In 1999, Congress commissioned the Institute of Medicine (IOM) to explore the extent of racial and ethnic disparities in the United States healthcare system. In their final report (“Unequal Treatment: Confronting Racial/Ethnic Disparities in Health Care”), the IOM found that disparities do exist and are associated with negative health outcomes for members of racial and ethnic minority groups. Further, the IOM found that much of the disparity arises from the way in which our system delivers health care; thus, the IOM offered a series of recommendations on how to reduce disparities in the system. One of the key recommendations was to enhance the diversity of the entire health care workforce for the purposes of enhancing communication between patients and providers, as well as increasing awareness among non-minority health care providers. Given that almost 30% of the U.S. population is made up of minority groups, there is a gross under-representation of minorities in all areas of health care, particularly physical therapy. In fact, minority physical therapists make up only about 9% of the total membership of the American Physical Therapy Association (4.2% Asian, 1.9% Hispanic, 1.5% African American, 0.5% American Indian/Alaskan Native and 1.1% other).
We believe that there are two main reasons for the lack of diversity in the physical therapy profession, including: (1) the lack of awareness of the profession among minority individuals, and (2) lack of educational resources to support the successful training of minority physical therapists. Both of these challenges must be addressed if we are to successfully diversify the physical therapy profession. For most minority students with strong academic backgrounds and an inclination towards science, we contend that they are being advised to pursue careers in more traditionally known fields, such as medicine and engineering. Further, these gifted students are more likely to be swayed into professions where there are actual resources to support their academic success. In particular, engineering has done an excellent job of recruiting minorities into that profession with many powerful experiential and mentoring programs that have brought awareness to the profession and offered tangible assistance in fostering academic success. Even when we get past the awareness issue about the physical therapy profession, there is still the issue of the academic difficulties that many minority students face during the physical therapy training and licensure process. A recent study of 20 physical therapy education programs demonstrated that non-white race/ethnicity is a predictor of failing the National Physical Therapy Examination, which is required for physical therapy licensure in the U.S. (Utzman, Physical Therapy, 2007). It is clear that resources are necessary if we are to recruit and retain talented minority individuals into the physical therapy profession.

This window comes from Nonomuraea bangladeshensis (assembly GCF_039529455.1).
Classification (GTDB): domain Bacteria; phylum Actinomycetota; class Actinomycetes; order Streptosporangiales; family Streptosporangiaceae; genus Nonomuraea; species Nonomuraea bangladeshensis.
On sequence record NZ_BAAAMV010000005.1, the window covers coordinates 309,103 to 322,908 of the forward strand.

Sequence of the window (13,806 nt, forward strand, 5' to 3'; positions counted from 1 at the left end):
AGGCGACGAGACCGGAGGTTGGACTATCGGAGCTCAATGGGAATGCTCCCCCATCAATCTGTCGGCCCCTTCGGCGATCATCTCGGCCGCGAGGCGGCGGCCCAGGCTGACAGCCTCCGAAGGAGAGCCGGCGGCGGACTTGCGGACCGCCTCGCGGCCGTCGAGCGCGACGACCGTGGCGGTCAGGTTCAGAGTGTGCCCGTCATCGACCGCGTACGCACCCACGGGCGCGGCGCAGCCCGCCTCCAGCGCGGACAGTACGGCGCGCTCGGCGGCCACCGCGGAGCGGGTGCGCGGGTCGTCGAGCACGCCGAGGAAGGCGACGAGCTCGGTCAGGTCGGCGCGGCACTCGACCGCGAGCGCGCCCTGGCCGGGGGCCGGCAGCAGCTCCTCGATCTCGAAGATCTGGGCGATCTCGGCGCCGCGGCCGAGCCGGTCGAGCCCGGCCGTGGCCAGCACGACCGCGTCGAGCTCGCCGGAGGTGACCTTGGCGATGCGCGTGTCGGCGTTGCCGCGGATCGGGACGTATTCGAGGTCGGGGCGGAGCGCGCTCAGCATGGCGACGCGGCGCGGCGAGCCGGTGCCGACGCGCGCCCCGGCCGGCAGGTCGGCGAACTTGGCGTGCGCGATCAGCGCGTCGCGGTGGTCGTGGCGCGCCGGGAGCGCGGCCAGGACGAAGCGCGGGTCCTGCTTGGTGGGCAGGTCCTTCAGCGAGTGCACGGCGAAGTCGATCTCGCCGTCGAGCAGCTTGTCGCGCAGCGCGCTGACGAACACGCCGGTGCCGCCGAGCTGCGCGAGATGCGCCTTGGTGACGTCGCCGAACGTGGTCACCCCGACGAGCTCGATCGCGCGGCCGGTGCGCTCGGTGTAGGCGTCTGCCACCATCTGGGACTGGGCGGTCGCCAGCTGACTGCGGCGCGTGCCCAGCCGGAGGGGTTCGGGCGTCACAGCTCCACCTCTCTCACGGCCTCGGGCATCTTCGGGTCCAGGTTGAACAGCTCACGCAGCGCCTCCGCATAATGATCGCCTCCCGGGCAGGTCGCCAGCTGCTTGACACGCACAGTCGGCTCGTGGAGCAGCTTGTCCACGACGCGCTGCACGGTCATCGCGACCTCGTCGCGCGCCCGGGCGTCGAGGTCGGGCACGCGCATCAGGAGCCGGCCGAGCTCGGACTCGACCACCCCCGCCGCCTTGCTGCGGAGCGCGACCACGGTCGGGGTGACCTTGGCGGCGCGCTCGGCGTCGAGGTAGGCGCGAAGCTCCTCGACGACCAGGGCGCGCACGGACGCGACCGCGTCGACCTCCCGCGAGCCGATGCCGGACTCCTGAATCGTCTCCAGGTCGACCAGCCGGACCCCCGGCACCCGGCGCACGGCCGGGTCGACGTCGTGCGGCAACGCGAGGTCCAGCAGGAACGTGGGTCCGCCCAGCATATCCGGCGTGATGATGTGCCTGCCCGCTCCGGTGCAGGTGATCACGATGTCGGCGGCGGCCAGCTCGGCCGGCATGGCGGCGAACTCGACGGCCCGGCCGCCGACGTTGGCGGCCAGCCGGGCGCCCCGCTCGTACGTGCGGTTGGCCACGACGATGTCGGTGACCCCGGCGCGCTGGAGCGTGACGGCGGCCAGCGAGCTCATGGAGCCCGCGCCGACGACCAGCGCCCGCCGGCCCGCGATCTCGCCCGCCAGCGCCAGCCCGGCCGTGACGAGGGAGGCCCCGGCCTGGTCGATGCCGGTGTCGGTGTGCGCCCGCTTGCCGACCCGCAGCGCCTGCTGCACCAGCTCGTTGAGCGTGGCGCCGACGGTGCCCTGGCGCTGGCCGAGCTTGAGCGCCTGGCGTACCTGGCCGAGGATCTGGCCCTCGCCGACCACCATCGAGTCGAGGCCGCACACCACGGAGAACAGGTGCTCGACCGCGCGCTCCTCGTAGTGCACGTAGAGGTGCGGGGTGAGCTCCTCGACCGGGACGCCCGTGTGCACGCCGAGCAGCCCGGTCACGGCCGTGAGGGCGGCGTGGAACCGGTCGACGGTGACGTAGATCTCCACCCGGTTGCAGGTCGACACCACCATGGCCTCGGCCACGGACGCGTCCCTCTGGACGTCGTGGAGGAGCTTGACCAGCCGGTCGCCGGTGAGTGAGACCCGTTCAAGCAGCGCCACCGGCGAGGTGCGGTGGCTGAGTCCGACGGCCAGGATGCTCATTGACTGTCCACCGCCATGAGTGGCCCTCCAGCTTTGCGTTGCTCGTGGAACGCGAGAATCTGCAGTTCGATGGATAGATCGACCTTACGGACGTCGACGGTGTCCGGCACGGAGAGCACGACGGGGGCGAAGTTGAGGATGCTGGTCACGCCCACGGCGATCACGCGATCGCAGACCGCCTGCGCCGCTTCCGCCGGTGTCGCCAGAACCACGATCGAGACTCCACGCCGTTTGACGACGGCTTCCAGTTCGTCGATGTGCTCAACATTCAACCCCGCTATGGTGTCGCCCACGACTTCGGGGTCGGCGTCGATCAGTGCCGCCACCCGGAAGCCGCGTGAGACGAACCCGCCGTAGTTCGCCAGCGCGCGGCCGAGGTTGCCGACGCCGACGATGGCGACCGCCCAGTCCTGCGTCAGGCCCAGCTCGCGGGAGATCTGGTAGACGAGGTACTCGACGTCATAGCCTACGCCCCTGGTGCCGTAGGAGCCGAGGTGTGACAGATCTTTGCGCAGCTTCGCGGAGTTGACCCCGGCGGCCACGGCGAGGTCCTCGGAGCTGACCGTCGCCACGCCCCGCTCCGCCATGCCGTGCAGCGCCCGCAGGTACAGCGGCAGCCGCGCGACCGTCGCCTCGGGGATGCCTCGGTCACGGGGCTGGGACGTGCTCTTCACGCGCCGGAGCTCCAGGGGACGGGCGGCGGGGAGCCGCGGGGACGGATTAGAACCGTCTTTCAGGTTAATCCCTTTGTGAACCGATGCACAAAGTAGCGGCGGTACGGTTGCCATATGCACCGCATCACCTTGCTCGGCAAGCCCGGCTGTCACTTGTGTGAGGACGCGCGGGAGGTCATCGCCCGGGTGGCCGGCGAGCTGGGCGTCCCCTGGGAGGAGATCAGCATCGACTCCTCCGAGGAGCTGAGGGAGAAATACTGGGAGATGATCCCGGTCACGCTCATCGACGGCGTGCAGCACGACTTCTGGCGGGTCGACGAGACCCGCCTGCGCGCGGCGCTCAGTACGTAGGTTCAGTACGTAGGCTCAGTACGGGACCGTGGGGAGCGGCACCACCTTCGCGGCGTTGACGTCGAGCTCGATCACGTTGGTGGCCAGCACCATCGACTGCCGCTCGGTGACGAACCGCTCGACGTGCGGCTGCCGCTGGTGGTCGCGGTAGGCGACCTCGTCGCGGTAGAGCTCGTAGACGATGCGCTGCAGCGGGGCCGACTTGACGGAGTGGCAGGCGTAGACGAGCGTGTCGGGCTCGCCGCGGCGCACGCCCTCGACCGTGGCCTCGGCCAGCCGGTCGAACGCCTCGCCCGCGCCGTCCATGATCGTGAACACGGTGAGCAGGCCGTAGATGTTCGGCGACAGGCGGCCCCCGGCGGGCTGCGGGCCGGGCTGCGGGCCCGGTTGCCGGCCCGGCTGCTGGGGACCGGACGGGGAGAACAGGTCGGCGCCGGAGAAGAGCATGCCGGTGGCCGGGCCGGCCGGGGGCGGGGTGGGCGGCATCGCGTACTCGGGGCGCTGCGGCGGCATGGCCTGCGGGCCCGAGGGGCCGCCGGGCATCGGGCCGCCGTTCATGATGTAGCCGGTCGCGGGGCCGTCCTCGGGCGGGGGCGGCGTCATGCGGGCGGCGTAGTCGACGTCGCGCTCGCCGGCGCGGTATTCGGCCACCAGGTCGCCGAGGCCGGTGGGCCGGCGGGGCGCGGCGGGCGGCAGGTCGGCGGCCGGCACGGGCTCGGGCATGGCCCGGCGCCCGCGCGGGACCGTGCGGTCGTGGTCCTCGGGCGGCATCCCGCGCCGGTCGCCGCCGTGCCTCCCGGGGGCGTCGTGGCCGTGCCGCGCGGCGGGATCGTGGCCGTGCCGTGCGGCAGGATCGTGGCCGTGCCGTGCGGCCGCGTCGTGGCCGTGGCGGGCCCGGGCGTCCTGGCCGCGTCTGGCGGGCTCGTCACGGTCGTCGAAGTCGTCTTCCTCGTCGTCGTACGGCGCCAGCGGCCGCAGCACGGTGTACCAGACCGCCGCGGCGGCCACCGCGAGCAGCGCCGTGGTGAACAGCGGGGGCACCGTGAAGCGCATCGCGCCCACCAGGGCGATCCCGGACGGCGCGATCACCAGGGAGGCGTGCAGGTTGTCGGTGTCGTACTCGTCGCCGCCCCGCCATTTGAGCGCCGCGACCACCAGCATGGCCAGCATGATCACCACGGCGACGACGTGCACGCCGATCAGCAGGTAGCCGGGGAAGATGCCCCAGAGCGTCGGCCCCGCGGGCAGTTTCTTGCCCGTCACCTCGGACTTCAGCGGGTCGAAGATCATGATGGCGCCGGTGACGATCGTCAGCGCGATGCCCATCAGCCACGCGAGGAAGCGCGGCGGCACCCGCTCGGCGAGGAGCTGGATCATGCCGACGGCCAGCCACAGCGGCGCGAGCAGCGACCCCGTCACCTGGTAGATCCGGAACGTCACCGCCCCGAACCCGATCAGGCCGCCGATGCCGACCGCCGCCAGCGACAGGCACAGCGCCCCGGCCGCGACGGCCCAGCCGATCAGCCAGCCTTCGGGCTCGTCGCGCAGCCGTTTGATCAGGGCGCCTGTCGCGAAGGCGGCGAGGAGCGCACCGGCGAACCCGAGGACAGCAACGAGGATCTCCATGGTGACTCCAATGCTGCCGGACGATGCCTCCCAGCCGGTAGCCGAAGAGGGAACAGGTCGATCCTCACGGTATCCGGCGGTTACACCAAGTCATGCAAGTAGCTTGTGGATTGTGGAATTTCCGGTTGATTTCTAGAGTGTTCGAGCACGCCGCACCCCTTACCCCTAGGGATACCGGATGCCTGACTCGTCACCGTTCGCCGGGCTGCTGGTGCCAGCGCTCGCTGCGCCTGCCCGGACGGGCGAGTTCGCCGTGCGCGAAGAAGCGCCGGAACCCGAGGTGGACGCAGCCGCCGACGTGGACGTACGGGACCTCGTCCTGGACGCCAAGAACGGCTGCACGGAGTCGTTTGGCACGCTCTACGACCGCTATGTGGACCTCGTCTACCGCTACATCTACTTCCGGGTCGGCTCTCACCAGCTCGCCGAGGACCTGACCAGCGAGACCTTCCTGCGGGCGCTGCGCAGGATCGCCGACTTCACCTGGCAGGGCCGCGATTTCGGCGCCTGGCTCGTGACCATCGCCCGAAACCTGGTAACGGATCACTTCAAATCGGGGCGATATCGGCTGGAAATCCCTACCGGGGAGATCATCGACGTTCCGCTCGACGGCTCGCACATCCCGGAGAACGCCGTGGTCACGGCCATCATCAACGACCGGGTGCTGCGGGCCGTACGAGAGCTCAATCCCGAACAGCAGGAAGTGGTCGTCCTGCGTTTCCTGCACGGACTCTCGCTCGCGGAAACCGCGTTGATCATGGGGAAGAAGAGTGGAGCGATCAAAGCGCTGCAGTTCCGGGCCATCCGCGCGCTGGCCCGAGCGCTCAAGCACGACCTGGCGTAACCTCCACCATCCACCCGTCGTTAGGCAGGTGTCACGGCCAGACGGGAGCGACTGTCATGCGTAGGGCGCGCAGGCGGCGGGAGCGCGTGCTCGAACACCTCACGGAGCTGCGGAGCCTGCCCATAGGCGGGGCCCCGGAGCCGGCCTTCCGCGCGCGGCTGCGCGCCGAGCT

We propose a 2-pronged attack to address the under-representation of minority individuals in the physical therapy profession through our Advancing Diversity in Physical Therapy (ADaPT) Program, which will focus on (1) recruitment of academically prepared minority undergraduates and (2) enhancement of their educational preparation for graduate physical therapy education.